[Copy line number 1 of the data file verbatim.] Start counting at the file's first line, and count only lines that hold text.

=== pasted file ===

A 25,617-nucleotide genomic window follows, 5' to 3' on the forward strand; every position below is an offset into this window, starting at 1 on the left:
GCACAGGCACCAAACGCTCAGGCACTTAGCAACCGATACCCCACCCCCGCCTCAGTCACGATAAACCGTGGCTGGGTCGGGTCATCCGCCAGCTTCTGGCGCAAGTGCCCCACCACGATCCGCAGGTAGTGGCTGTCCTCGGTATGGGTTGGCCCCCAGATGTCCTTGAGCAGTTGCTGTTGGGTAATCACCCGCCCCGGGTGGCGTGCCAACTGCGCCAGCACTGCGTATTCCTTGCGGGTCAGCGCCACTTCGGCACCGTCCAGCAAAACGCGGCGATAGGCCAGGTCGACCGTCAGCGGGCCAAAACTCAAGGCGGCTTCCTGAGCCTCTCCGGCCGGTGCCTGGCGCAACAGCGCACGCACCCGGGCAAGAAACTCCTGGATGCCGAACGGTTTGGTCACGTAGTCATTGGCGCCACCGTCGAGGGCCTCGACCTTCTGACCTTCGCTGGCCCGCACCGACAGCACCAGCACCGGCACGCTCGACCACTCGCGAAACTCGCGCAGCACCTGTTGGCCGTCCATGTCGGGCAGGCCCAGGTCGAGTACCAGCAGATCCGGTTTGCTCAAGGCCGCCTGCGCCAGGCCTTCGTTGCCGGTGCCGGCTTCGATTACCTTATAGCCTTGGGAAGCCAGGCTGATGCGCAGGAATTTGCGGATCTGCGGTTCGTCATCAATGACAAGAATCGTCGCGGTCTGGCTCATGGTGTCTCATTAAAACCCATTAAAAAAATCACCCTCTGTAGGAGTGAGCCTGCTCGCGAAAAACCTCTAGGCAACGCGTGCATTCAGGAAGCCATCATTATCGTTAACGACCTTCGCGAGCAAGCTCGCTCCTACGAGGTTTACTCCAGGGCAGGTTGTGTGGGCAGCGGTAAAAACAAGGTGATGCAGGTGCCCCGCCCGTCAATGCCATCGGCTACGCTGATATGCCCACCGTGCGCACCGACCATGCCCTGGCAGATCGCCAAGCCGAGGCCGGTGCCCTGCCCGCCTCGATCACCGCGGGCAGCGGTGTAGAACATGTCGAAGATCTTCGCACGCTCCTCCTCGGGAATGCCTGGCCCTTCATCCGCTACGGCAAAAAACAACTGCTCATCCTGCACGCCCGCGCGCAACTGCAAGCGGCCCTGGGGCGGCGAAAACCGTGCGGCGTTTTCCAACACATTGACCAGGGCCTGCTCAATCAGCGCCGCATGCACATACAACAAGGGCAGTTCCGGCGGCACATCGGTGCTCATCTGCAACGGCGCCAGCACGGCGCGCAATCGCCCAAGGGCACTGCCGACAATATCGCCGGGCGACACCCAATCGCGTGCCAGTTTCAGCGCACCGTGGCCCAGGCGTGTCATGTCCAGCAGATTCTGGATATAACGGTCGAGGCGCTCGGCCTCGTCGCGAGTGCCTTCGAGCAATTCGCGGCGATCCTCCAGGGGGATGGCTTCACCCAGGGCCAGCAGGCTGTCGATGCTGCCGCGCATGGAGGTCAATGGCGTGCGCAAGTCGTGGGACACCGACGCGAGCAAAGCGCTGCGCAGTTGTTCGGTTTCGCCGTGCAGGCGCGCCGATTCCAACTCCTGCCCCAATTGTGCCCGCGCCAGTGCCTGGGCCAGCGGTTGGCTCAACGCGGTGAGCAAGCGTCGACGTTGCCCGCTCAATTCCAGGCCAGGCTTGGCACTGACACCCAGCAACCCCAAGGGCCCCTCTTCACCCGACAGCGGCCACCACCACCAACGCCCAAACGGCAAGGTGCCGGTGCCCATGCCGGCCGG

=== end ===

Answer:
A 25,617-nucleotide genomic window follows, 5' to 3' on the forward strand; every position below is an offset into this window, starting at 1 on the left: